Internationally renowned SCDA Architects have been appointed to manage the redevelopment of the Singapore Art Museum (SAM) buildings, following an announcement of the revamp in April 2017 by Minister for Culture, Community and Youth Grace Fu. An open tender for the project was called in September 2017 and closed in December 2017, with SCDA Architects winning the bid. Past SCDA Architects projects include the National Design Centre, Singapore. Refer to Annex A for more details.
SAM currently occupies two separate buildings – the former St Joseph’s Institution (SJI) along Bras Basah Road – a gazetted National Monument, and the former Catholic High School, located along Queen Street. The redevelopment plans include the creation of a fully contiguous museum, more spaces to accommodate museum-based learning opportunities, as well as the infrastructure to display large-scale or technologically-demanding artworks.
SAM’s museum programming continues to take place at SAM at 8Q till end of January 2019, including the 2018 edition of Imaginarium in May and President’s Young Talents in October, as well as at external venues, such as the triennial Signature Art Prize at the National Museum of Singapore in May. Thereafter, members of the public can look forward to pop-up contemporary art projects at partner venues, as well as co-curated and touring exhibitions by SAM. More details about the plans will be shared in the coming months.
Archaeological investigations and Singapore Heritage Festival events at SAM
Prior to the commencement of the building works, a series of archaeological activities will take place at the former SJI building during Singapore Heritage Festival 2018, as part of the National Monument’s bid to deepen the public’s understanding of its history, which dates back to 1855.
An archaeological investigation will be conducted by the Nalanda-Sriwijaya Centre Archaeology Unit, ISEAS-Yusof Ishak Institute, around the premises of the former SJI building. This will be complemented by an exhibition detailing the process of conducting archaeology – from site evaluations to post-excavation research and analysis, so that visitors can better understand the work and processes behind archaeology. This archaeological investigation is undertaken to determine the archaeological significance of SAM as a historical site, investigate the possible presence of archaeological materials and ascertain if any further steps are necessary before building works commence. The investigation is especially important as the site is located right outside the walls of ancient Temasek. It may also reveal more about the histories and usage of the site, which prior to the construction of the building in 1855, was the site of the earliest Roman Catholic chapel in Singapore.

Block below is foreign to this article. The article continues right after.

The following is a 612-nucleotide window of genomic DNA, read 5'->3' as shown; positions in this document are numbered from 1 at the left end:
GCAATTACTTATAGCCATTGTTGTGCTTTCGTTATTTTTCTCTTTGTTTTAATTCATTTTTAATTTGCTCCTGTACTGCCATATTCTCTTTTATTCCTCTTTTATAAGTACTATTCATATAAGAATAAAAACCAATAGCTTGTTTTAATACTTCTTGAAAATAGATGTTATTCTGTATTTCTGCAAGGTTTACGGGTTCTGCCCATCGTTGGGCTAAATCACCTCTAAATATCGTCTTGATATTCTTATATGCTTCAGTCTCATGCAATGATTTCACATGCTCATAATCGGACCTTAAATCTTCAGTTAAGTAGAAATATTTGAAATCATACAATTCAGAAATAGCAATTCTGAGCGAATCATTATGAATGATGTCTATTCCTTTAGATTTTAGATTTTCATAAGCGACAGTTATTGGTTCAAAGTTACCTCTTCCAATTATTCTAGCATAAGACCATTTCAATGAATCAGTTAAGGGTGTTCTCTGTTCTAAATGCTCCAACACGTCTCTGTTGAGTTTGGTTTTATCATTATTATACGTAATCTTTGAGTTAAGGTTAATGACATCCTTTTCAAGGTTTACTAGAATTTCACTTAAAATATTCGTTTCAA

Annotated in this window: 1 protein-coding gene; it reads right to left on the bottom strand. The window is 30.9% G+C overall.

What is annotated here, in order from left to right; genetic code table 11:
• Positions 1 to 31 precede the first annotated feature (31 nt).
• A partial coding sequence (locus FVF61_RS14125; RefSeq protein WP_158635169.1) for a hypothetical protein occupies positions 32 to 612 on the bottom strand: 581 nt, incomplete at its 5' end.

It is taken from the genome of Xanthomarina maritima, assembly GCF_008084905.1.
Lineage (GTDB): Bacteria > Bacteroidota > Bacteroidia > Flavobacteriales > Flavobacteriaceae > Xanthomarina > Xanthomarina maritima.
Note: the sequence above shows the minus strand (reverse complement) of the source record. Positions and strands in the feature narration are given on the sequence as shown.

Other archaeology-related activities which will take place at SAM as part of the Singapore Heritage Festival 2018 include free daily tours, immersive theatrical tours, as well as talks and meet-and-greet sessions with the archaeology team, all of which are co-organised with the National Heritage Board and ISEAS.
Immersive theatrical tours featuring the stories of the SAM building
In another exploration of the 160-year-old National Monument’s history, Singapore Art Museum presents a series of theatrical tours that will allow members of public a final chance to explore the building before the revamp. Actor-tour guides will take on the personas of the people (and ghost) who have inhabited the building, guiding visitors through restricted areas at SAM as they perform stories inspired by true stories.
Besides the Excavations Theatrical Tours, a specially-produced Excavations Kit delves deeper into the building’s secrets through activity pages and a booklet of stories by SJI alumni, security guards and museum staff. The Excavations Kit and ‘Book of Mythologies’ are available for sale at the vending machines located at the SAM Curve (area outside the former Dome restaurant), at $45 and $20 respectively.